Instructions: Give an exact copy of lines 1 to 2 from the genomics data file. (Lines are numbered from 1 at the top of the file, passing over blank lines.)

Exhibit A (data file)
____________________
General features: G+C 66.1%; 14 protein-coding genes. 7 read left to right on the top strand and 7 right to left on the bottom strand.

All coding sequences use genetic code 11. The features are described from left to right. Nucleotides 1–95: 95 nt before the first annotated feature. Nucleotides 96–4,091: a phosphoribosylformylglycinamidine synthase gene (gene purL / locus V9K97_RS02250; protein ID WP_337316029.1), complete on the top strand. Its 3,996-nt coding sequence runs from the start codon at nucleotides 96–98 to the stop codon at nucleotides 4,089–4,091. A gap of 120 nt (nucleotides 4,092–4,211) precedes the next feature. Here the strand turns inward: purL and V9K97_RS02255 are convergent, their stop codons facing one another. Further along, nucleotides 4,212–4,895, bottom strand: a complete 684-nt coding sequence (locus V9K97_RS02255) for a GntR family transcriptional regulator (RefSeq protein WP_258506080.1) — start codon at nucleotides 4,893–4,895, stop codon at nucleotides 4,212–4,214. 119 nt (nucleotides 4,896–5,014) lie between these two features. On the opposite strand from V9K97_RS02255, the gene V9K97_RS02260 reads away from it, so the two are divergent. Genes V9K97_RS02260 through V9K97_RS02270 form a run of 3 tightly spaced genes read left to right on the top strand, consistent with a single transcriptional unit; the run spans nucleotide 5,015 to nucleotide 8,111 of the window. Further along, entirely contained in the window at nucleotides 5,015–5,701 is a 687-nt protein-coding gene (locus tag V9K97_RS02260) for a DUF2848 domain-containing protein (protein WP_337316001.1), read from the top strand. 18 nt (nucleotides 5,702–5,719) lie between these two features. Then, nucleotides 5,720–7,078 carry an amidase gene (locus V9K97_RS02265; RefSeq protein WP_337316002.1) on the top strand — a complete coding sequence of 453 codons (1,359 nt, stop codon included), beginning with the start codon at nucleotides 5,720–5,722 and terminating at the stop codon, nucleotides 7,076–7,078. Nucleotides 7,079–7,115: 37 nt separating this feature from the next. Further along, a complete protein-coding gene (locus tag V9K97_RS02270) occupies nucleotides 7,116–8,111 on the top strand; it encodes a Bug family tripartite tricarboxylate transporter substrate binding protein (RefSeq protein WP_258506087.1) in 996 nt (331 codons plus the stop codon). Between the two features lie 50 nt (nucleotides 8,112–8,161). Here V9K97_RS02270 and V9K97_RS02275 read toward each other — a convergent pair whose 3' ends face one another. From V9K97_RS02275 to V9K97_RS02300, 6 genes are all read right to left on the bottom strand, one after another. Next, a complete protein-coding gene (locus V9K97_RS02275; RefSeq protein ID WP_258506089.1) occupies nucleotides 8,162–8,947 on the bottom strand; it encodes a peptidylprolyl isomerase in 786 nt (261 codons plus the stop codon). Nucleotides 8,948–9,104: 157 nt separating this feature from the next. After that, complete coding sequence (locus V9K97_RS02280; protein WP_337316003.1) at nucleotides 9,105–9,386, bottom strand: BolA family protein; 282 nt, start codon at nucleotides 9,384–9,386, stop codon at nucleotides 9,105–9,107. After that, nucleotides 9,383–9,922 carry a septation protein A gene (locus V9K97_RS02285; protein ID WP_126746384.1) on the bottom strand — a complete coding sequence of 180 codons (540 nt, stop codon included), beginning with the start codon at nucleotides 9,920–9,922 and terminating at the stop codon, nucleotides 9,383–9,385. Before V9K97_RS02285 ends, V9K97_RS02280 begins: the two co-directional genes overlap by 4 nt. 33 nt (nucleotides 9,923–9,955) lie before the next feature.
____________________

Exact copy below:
General features: G+C 66.1%; 14 protein-coding genes. 7 read left to right on the top strand and 7 right to left on the bottom strand.

All coding sequences use genetic code 11. The features are described from left to right. Nucleotides 1–95: 95 nt before the first annotated feature. Nucleotides 96–4,091: a phosphoribosylformylglycinamidine synthase gene (gene purL / locus V9K97_RS02250; protein ID WP_337316029.1), complete on the top strand. Its 3,996-nt coding sequence runs from the start codon at nucleotides 96–98 to the stop codon at nucleotides 4,089–4,091. A gap of 120 nt (nucleotides 4,092–4,211) precedes the next feature. Here the strand turns inward: purL and V9K97_RS02255 are convergent, their stop codons facing one another. Further along, nucleotides 4,212–4,895, bottom strand: a complete 684-nt coding sequence (locus V9K97_RS02255) for a GntR family transcriptional regulator (RefSeq protein WP_258506080.1) — start codon at nucleotides 4,893–4,895, stop codon at nucleotides 4,212–4,214. 119 nt (nucleotides 4,896–5,014) lie between these two features. On the opposite strand from V9K97_RS02255, the gene V9K97_RS02260 reads away from it, so the two are divergent. Genes V9K97_RS02260 through V9K97_RS02270 form a run of 3 tightly spaced genes read left to right on the top strand, consistent with a single transcriptional unit; the run spans nucleotide 5,015 to nucleotide 8,111 of the window. Further along, entirely contained in the window at nucleotides 5,015–5,701 is a 687-nt protein-coding gene (locus tag V9K97_RS02260) for a DUF2848 domain-containing protein (protein WP_337316001.1), read from the top strand. 18 nt (nucleotides 5,702–5,719) lie between these two features. Then, nucleotides 5,720–7,078 carry an amidase gene (locus V9K97_RS02265; RefSeq protein WP_337316002.1) on the top strand — a complete coding sequence of 453 codons (1,359 nt, stop codon included), beginning with the start codon at nucleotides 5,720–5,722 and terminating at the stop codon, nucleotides 7,076–7,078. Nucleotides 7,079–7,115: 37 nt separating this feature from the next. Further along, a complete protein-coding gene (locus tag V9K97_RS02270) occupies nucleotides 7,116–8,111 on the top strand; it encodes a Bug family tripartite tricarboxylate transporter substrate binding protein (RefSeq protein WP_258506087.1) in 996 nt (331 codons plus the stop codon). Between the two features lie 50 nt (nucleotides 8,112–8,161). Here V9K97_RS02270 and V9K97_RS02275 read toward each other — a convergent pair whose 3' ends face one another. From V9K97_RS02275 to V9K97_RS02300, 6 genes are all read right to left on the bottom strand, one after another. Next, a complete protein-coding gene (locus V9K97_RS02275; RefSeq protein ID WP_258506089.1) occupies nucleotides 8,162–8,947 on the bottom strand; it encodes a peptidylprolyl isomerase in 786 nt (261 codons plus the stop codon). Nucleotides 8,948–9,104: 157 nt separating this feature from the next. After that, complete coding sequence (locus V9K97_RS02280; protein WP_337316003.1) at nucleotides 9,105–9,386, bottom strand: BolA family protein; 282 nt, start codon at nucleotides 9,384–9,386, stop codon at nucleotides 9,105–9,107. After that, nucleotides 9,383–9,922 carry a septation protein A gene (locus V9K97_RS02285; protein ID WP_126746384.1) on the bottom strand — a complete coding sequence of 180 codons (540 nt, stop codon included), beginning with the start codon at nucleotides 9,920–9,922 and terminating at the stop codon, nucleotides 9,383–9,385. Before V9K97_RS02285 ends, V9K97_RS02280 begins: the two co-directional genes overlap by 4 nt. 33 nt (nucleotides 9,923–9,955) lie before the next feature.